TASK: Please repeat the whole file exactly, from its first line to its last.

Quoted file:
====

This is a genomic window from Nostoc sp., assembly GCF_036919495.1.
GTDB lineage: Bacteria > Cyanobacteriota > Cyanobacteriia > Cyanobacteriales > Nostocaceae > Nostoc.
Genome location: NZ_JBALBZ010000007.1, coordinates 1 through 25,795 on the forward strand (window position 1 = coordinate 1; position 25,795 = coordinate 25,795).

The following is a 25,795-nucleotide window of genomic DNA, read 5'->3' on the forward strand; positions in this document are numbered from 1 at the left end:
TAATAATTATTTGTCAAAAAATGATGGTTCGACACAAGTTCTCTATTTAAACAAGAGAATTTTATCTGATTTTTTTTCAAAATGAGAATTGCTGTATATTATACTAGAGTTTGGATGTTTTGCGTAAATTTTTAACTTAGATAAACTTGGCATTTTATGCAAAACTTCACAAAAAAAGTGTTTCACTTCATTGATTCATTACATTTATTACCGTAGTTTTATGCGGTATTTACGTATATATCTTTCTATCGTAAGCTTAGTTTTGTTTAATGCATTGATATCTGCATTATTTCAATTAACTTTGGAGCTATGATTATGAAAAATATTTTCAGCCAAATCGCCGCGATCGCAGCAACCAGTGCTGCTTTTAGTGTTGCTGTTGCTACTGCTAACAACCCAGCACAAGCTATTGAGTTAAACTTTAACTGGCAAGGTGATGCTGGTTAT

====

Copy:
This is a genomic window from Nostoc sp., assembly GCF_036919495.1.
GTDB lineage: Bacteria > Cyanobacteriota > Cyanobacteriia > Cyanobacteriales > Nostocaceae > Nostoc.
Genome location: NZ_JBALBZ010000007.1, coordinates 1 through 25,795 on the forward strand (window position 1 = coordinate 1; position 25,795 = coordinate 25,795).

The following is a 25,795-nucleotide window of genomic DNA, read 5'->3' on the forward strand; positions in this document are numbered from 1 at the left end:
TAATAATTATTTGTCAAAAAATGATGGTTCGACACAAGTTCTCTATTTAAACAAGAGAATTTTATCTGATTTTTTTTCAAAATGAGAATTGCTGTATATTATACTAGAGTTTGGATGTTTTGCGTAAATTTTTAACTTAGATAAACTTGGCATTTTATGCAAAACTTCACAAAAAAAGTGTTTCACTTCATTGATTCATTACATTTATTACCGTAGTTTTATGCGGTATTTACGTATATATCTTTCTATCGTAAGCTTAGTTTTGTTTAATGCATTGATATCTGCATTATTTCAATTAACTTTGGAGCTATGATTATGAAAAATATTTTCAGCCAAATCGCCGCGATCGCAGCAACCAGTGCTGCTTTTAGTGTTGCTGTTGCTACTGCTAACAACCCAGCACAAGCTATTGAGTTAAACTTTAACTGGCAAGGTGATGCTGGTTAT